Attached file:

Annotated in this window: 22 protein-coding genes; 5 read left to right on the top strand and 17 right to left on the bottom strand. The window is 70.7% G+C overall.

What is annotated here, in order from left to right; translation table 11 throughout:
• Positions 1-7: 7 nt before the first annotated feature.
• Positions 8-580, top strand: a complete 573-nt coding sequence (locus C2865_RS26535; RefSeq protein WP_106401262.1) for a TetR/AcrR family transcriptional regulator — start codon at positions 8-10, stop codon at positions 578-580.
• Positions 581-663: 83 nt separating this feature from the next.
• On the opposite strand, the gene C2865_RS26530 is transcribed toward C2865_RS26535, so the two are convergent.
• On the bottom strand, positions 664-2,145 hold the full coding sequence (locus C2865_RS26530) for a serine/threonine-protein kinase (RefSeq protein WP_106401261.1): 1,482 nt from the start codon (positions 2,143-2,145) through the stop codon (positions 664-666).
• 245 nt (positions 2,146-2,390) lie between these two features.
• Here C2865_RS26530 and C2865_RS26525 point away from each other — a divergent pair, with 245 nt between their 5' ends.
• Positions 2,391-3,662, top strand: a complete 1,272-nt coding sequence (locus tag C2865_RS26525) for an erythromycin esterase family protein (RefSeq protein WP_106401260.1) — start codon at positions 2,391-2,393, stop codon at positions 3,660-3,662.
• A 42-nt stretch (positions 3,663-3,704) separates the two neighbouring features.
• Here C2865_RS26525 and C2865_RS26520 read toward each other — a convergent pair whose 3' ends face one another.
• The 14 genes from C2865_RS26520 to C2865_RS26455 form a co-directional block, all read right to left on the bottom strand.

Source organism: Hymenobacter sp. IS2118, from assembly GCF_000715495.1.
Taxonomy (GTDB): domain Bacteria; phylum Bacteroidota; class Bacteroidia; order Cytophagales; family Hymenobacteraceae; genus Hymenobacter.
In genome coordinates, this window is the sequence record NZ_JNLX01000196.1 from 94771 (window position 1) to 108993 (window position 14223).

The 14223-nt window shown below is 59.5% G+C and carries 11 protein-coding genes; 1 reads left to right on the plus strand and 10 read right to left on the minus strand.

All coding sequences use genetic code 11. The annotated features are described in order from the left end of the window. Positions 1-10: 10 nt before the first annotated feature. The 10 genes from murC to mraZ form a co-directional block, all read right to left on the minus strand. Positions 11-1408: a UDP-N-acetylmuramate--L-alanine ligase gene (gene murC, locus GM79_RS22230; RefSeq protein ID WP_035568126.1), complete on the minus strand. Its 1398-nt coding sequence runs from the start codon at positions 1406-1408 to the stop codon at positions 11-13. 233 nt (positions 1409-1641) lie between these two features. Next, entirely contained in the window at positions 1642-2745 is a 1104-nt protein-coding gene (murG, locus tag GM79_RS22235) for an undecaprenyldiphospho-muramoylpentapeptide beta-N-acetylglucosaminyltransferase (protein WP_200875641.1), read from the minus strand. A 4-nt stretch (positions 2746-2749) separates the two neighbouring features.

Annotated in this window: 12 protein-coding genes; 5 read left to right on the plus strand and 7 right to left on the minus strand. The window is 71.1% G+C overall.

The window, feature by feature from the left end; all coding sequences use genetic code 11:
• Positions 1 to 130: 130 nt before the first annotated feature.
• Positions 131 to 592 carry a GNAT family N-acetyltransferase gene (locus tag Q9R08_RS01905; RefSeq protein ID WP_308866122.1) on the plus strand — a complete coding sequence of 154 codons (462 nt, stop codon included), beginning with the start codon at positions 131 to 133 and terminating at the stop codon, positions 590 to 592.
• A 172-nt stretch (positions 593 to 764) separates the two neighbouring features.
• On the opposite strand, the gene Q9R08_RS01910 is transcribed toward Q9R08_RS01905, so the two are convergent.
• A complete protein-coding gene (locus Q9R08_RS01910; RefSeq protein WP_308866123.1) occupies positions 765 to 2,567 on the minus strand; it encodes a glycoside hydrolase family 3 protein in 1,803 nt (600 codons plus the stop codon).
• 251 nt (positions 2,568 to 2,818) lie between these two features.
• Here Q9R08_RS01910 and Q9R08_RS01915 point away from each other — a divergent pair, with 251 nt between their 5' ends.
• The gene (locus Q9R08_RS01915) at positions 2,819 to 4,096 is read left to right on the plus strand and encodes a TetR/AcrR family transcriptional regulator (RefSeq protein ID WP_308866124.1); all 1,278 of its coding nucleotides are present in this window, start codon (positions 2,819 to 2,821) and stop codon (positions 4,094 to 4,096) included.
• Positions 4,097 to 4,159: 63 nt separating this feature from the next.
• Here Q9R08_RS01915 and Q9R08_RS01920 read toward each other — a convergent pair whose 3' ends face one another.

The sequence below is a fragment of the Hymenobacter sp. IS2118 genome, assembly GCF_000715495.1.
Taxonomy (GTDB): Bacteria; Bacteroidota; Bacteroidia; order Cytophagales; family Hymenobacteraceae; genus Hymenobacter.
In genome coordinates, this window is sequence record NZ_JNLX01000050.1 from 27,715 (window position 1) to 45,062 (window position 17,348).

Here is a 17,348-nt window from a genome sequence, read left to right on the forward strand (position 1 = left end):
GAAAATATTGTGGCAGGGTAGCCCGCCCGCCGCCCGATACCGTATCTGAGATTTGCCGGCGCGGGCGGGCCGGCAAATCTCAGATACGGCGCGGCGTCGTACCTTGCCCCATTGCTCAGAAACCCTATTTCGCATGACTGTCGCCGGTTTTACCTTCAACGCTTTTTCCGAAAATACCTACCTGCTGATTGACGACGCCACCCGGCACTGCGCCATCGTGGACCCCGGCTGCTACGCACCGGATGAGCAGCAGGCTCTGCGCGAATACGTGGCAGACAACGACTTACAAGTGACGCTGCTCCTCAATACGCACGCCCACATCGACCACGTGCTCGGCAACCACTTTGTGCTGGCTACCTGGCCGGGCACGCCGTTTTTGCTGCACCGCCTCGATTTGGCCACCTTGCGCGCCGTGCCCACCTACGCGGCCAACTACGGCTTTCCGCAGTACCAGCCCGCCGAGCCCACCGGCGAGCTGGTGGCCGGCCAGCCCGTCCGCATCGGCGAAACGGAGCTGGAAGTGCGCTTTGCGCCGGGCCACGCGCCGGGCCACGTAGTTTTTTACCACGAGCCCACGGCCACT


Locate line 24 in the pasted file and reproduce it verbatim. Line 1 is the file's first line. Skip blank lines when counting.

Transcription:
• On the opposite strand, the gene Q9R08_RS01910 is transcribed toward Q9R08_RS01905, so the two are convergent.